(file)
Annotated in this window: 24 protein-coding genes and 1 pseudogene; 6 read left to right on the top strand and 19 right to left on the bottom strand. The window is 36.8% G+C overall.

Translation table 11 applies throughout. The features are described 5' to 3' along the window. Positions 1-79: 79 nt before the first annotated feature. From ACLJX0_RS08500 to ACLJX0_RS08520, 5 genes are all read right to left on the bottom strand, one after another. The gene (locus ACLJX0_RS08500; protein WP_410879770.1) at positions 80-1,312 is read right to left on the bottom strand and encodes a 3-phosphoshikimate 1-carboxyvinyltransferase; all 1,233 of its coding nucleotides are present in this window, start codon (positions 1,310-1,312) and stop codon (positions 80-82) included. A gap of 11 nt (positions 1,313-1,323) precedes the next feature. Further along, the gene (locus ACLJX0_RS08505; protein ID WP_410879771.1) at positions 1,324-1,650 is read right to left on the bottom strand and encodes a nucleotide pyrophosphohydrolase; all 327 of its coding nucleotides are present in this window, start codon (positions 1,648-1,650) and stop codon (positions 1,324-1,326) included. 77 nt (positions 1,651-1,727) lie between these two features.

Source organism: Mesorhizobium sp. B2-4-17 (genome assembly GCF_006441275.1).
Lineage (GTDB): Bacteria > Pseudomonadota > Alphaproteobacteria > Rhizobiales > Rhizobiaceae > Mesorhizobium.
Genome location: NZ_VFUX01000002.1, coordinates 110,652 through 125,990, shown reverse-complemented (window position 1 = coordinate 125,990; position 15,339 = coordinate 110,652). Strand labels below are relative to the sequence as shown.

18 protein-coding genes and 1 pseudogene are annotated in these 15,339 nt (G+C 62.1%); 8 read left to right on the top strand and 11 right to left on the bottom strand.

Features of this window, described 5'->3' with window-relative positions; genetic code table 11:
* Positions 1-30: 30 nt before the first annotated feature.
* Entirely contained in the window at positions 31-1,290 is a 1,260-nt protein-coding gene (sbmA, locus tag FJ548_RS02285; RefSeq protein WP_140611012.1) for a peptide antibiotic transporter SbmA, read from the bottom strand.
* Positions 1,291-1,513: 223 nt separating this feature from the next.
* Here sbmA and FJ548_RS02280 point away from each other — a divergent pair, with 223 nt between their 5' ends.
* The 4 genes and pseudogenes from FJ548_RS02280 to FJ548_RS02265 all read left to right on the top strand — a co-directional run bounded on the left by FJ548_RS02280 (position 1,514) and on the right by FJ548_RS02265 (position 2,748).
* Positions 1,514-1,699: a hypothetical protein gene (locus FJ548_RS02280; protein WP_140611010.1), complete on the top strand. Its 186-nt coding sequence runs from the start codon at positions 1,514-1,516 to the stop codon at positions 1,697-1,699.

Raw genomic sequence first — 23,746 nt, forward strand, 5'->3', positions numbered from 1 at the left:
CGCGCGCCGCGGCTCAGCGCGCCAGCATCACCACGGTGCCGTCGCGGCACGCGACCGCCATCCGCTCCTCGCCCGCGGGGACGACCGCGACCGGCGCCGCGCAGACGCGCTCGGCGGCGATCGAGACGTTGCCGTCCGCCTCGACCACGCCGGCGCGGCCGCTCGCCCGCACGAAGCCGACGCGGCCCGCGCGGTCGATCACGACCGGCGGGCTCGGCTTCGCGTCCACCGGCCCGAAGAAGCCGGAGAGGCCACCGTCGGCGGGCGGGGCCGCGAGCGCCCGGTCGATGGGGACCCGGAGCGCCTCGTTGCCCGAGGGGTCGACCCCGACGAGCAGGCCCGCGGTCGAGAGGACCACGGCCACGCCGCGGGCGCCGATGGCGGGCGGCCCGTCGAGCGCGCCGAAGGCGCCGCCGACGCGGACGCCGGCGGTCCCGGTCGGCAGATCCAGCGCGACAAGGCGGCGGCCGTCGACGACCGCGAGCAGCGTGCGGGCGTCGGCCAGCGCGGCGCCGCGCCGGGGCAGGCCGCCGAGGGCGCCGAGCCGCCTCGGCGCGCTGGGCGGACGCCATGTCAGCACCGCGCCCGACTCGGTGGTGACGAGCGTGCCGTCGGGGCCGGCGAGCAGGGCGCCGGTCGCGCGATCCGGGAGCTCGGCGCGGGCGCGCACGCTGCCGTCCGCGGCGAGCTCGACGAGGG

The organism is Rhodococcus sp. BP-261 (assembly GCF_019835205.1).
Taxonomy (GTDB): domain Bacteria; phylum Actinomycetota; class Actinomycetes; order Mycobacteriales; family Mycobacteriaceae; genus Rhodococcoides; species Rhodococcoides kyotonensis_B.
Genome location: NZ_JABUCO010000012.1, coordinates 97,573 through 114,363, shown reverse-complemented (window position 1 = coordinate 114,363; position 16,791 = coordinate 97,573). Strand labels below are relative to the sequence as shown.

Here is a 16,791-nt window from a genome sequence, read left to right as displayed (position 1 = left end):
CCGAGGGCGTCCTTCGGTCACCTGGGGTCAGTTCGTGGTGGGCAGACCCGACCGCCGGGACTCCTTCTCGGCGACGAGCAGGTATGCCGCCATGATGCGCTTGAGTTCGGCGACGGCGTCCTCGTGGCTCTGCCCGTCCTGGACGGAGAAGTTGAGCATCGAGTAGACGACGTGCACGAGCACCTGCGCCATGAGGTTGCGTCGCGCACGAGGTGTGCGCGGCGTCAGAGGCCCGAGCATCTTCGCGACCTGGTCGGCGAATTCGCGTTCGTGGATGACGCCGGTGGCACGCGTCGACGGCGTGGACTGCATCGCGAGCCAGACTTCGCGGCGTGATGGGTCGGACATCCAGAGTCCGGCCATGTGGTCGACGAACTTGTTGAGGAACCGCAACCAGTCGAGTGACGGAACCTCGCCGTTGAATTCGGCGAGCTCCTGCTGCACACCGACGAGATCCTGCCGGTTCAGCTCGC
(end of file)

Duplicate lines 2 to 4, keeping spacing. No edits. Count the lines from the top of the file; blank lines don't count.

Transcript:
Translation table 11 applies throughout. The features are described 5' to 3' along the window. Positions 1-79: 79 nt before the first annotated feature. From ACLJX0_RS08500 to ACLJX0_RS08520, 5 genes are all read right to left on the bottom strand, one after another. The gene (locus ACLJX0_RS08500; protein WP_410879770.1) at positions 80-1,312 is read right to left on the bottom strand and encodes a 3-phosphoshikimate 1-carboxyvinyltransferase; all 1,233 of its coding nucleotides are present in this window, start codon (positions 1,310-1,312) and stop codon (positions 80-82) included. A gap of 11 nt (positions 1,313-1,323) precedes the next feature. Further along, the gene (locus ACLJX0_RS08505; protein ID WP_410879771.1) at positions 1,324-1,650 is read right to left on the bottom strand and encodes a nucleotide pyrophosphohydrolase; all 327 of its coding nucleotides are present in this window, start codon (positions 1,648-1,650) and stop codon (positions 1,324-1,326) included. 77 nt (positions 1,651-1,727) lie between these two features.

Source organism: Mesorhizobium sp. B2-4-17 (genome assembly GCF_006441275.1).
Lineage (GTDB): Bacteria > Pseudomonadota > Alphaproteobacteria > Rhizobiales > Rhizobiaceae > Mesorhizobium.